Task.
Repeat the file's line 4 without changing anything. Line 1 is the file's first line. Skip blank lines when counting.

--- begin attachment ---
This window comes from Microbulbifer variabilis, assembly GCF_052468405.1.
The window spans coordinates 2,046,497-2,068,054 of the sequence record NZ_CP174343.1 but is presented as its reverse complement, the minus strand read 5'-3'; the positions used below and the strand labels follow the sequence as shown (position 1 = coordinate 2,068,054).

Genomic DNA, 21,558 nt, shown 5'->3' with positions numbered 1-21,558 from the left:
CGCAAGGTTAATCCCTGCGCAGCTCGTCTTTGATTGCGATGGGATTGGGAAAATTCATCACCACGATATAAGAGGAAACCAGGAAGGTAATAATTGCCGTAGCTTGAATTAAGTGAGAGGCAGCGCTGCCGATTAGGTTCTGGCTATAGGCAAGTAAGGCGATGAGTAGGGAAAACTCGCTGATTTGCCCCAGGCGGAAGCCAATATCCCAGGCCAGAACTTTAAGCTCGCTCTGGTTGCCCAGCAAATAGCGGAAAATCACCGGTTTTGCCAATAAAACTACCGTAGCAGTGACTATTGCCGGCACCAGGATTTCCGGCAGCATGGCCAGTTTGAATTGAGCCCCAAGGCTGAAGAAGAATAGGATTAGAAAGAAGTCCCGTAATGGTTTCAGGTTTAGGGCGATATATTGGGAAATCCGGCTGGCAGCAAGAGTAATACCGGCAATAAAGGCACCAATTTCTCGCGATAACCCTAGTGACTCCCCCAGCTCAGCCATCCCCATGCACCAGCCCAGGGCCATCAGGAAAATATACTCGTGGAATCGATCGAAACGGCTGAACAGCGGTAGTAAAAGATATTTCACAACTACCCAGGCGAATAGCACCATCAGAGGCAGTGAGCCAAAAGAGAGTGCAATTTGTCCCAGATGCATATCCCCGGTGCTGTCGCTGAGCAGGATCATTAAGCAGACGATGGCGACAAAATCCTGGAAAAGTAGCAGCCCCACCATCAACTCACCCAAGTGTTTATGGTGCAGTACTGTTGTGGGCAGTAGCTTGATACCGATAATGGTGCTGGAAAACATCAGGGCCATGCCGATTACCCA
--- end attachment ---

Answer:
CGCAAGGTTAATCCCTGCGCAGCTCGTCTTTGATTGCGATGGGATTGGGAAAATTCATCACCACGATATAAGAGGAAACCAGGAAGGTAATAATTGCCGTAGCTTGAATTAAGTGAGAGGCAGCGCTGCCGATTAGGTTCTGGCTATAGGCAAGTAAGGCGATGAGTAGGGAAAACTCGCTGATTTGCCCCAGGCGGAAGCCAATATCCCAGGCCAGAACTTTAAGCTCGCTCTGGTTGCCCAGCAAATAGCGGAAAATCACCGGTTTTGCCAATAAAACTACCGTAGCAGTGACTATTGCCGGCACCAGGATTTCCGGCAGCATGGCCAGTTTGAATTGAGCCCCAAGGCTGAAGAAGAATAGGATTAGAAAGAAGTCCCGTAATGGTTTCAGGTTTAGGGCGATATATTGGGAAATCCGGCTGGCAGCAAGAGTAATACCGGCAATAAAGGCACCAATTTCTCGCGATAACCCTAGTGACTCCCCCAGCTCAGCCATCCCCATGCACCAGCCCAGGGCCATCAGGAAAATATACTCGTGGAATCGATCGAAACGGCTGAACAGCGGTAGTAAAAGATATTTCACAACTACCCAGGCGAATAGCACCATCAGAGGCAGTGAGCCAAAAGAGAGTGCAATTTGTCCCAGATGCATATCCCCGGTGCTGTCGCTGAGCAGGATCATTAAGCAGACGATGGCGACAAAATCCTGGAAAAGTAGCAGCCCCACCATCAACTCACCCAAGTGTTTATGGTGCAGTACTGTTGTGGGCAGTAGCTTGATACCGATAATGGTGCTGGAAAACATCAGGGCCATGCCGATTACCCA